(62b) Large Scale Deployment of Low Carbon Hydrogen and CCS Value Chains for the Decarbonisation of Heat: Novel Methods and Insights

Authors: 
Sunny, N., Imperial College London
Mac Dowell, N., Imperial College London
Shah, N., Imperial College London
Growing environmental pressures have resulted in concerted research efforts into the deployment potential of hydrogen (H2) networks for many applications. It is generally construed that the optimal production pathway for a H2 network is dependent on the availability of carbon capture and storage (CCS) at scale [1], [2]. In particular, large scale methane reforming with CCS is the prevalent vision for H2 production in a carbon constrained environment [3]. However, there has been little progress in defining the necessary criteria for truly having “low carbon” H2 through such pathways. The Department for Business, Energy and Industrial Strategy (BEIS) in the United Kingdom (UK) highlights a key gap in current understanding through the following statement “The extent to which methane leakage could undermine greenhouse gas reduction is uncertain and requires further analysis”[4]. The purpose of this study is to evaluate the systemic potential of low carbon, H2 production and CCS technologies for the decarbonisation of domestic and industrial heat. This study addresses the aforementioned research gaps and further identifies and elucidates a set of generalisable engineering considerations that favour the eventual usage of a H2-CCS solution within a geographical context. The quantification of economic and environmental trade-offs in transition from natural gas-based infrastructure to H2 forms the core of this study. In particular, the interdependencies of a H2-based solution with the existing natural gas/ electricity grid infrastructure and negative emissions technologies (NETs) are studied to determine the infrastructural potential for alternate production pathways. The mathematical model used for these analyses comprises of a mixed integer linear program (MILP) based on the Resource Technology Network (RTN) framework introduced by Pantelides [5].

The models have been developed with a comprehensive description of all network components within both H2 and CO2 value chains. A discrete spatio-temporal description of the geographical region of Great Britain is used for illustrating the key factors in the design of nation-wide H2 infrastructure. Technological options such as biomass gasification with CCS, steam methane reforming and auto-thermal reforming with CCS and water electrolysis are compared in different configurations and scales to identify an optimal strategy for the supply of heat, given the distribution of incumbent infrastructure and available production technologies at scale. Further investigations explore the value of H2 storage in underground geological caverns, study trade-offs associated with long distance transmission of H2 against local distribution, etc. The effect of model uncertainties, such as a relatively coarse representation of time, on optimal infrastructure design are studied via a multi-stage optimisation formulation with increasingly finer representations of time. This provides clear indications of the operability limits in the designed networks and enables planning of additional capacity requirements. A novel model instance was developed to provide a phased development trajectory of conversion from natural gas to H2 through the introduction of a new set of binary decisions. Typically, multi-period time formulations are used in this context, however, severe computational limitations are present in cases when very high spatially resolved outputs must be defined. In contrast, the model variation in this study combines a snapshot model solution with an iterative strategy to incrementally define regions of conversion and associated infrastructure requirements at high computational speeds. Results indicate pathways with methane reforming and biomass gasification with CCS as the dominant technological choices, given sufficient CO2 storage availability. The total annualised costs increase significantly in the absence of cavern storage of H2, nevertheless, favourable alternate production technology configurations are highlighted for supplying peak demands in such areas.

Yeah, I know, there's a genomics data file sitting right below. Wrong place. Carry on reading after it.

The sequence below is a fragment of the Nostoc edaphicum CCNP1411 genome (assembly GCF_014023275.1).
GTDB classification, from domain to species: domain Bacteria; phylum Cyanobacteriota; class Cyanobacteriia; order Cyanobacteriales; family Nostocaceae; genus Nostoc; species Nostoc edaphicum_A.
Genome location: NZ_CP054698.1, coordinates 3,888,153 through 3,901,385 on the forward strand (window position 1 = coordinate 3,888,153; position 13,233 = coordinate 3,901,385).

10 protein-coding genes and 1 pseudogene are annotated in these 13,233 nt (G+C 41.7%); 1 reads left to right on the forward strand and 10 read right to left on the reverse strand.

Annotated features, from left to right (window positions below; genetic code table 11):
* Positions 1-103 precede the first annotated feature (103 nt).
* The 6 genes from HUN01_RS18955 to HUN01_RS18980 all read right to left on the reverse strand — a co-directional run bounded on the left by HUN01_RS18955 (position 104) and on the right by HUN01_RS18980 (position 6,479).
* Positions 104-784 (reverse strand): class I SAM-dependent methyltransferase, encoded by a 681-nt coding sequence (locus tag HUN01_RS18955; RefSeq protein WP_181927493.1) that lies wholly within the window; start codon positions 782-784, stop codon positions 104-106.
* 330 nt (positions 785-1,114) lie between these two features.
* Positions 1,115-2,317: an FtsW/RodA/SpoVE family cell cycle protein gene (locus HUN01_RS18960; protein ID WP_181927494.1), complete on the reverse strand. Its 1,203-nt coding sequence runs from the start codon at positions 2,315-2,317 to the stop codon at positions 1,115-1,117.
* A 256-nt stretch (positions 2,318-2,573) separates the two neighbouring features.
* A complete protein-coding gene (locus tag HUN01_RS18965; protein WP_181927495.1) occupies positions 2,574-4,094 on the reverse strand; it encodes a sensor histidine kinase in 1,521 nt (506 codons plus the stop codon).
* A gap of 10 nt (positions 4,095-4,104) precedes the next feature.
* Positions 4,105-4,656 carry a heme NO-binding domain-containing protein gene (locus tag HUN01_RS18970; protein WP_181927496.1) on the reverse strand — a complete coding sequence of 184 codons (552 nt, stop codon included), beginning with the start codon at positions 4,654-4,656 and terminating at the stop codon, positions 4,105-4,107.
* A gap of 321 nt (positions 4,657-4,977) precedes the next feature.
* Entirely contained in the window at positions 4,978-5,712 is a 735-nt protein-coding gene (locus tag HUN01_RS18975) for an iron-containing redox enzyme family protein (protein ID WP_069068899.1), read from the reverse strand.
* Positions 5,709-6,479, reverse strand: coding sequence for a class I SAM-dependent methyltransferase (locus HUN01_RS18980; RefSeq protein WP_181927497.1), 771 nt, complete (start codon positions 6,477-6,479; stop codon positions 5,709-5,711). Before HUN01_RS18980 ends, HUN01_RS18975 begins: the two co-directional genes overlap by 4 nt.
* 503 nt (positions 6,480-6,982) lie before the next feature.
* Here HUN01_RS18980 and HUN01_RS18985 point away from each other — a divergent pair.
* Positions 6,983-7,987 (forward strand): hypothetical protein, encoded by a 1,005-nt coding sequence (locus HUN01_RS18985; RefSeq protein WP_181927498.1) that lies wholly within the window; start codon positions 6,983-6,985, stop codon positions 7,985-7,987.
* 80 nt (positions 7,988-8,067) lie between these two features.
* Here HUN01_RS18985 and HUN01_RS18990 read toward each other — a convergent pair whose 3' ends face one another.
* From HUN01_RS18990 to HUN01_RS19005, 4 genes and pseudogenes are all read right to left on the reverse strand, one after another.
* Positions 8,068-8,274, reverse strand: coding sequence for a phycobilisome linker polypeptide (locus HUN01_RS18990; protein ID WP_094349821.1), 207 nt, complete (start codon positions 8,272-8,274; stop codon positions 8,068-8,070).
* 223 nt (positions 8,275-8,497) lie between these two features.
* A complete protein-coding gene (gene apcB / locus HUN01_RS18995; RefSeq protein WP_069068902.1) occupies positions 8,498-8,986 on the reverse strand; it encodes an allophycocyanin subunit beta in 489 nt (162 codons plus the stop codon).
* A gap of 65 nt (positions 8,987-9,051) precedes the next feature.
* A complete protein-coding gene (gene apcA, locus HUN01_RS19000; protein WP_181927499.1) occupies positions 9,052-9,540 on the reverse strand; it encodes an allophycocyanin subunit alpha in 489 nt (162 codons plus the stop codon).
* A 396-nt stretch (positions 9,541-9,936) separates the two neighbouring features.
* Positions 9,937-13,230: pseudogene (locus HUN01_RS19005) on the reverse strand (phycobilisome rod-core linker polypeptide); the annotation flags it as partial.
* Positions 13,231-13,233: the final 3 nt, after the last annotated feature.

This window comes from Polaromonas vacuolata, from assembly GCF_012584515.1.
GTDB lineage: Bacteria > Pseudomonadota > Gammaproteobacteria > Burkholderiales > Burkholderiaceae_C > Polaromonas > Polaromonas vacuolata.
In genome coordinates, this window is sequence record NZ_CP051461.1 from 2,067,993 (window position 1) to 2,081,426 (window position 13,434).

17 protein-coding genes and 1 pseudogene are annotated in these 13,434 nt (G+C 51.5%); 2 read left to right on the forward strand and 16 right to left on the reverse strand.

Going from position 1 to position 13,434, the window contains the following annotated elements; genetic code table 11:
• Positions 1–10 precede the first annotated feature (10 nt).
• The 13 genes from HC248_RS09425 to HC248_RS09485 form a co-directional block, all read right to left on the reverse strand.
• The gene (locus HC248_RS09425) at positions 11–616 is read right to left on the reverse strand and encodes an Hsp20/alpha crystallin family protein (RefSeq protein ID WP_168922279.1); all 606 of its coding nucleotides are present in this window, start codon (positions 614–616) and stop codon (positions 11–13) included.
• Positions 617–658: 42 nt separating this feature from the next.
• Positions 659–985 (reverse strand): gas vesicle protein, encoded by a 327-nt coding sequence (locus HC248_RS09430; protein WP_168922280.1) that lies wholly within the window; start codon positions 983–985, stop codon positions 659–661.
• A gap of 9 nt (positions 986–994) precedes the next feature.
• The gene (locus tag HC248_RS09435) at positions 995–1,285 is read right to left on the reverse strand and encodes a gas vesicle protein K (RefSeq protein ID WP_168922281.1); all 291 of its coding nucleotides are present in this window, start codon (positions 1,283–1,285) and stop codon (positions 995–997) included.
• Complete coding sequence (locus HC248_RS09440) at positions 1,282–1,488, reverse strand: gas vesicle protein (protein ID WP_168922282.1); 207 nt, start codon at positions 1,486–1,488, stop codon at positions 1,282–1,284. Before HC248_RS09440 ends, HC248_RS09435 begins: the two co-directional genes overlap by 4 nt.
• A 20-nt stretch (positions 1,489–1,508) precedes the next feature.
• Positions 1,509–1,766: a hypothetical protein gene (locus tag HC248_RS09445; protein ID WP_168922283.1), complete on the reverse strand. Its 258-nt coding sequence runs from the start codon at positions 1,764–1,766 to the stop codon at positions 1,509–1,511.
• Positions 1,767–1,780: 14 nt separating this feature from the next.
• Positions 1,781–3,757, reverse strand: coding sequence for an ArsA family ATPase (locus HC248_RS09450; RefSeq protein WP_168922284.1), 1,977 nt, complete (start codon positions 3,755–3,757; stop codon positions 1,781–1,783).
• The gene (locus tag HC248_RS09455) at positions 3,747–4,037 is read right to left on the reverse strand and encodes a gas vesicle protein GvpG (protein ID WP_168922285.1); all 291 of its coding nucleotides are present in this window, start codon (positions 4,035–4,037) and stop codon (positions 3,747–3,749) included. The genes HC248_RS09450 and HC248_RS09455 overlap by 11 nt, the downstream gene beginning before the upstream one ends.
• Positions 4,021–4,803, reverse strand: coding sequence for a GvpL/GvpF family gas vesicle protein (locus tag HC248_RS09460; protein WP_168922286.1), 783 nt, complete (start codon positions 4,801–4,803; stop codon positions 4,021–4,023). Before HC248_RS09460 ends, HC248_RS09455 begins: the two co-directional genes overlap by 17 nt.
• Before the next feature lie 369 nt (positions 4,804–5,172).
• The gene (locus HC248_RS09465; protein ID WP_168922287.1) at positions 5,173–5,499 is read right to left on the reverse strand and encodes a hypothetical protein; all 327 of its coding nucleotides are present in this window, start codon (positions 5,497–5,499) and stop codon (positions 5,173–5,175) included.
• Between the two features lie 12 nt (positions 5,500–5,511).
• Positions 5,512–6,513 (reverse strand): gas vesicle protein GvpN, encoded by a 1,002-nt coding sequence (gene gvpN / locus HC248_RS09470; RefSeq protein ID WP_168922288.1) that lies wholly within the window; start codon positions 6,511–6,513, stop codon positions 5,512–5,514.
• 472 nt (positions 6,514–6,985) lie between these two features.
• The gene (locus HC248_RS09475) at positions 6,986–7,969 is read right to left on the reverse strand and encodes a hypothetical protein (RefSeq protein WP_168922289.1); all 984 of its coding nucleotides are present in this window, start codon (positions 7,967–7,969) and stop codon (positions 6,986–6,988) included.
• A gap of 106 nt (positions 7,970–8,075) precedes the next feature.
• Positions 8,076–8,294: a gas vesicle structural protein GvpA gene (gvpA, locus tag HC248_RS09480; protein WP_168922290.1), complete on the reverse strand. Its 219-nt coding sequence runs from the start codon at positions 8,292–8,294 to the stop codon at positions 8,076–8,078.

[1] Dynamis Consortium, “Near-Zero Emissions from Electricity and Hydrogen Production with CO2 Capture and Storage (CCS) ,” vol. 2011, no. 05/29, p. 24, 2009.

[2] J. C. Meerman, E. S. Hamborg, T. van Keulen, A. Ramírez, W. C. Turkenburg, and A. P. C. Faaij, “Techno-economic assessment of CO2 capture at steam methane reforming facilities using commercially available technology,” Int. J. Greenh. Gas Control, vol. 9, pp. 160–171, Jul. 2012.

[3] Northern Gas Networks, Equinor, Cadent, “H21 North of England Report,” 2018.

[4] Department of Business Energy and Industrial Strategy (BEIS), “Clean Growth - Transforming Heating - Overview of Current Evidence,” 2018.

[5] C. C. Pantelides, “Unified Frameworks for Optimal Process Planning and Scheduling,” no. 1994.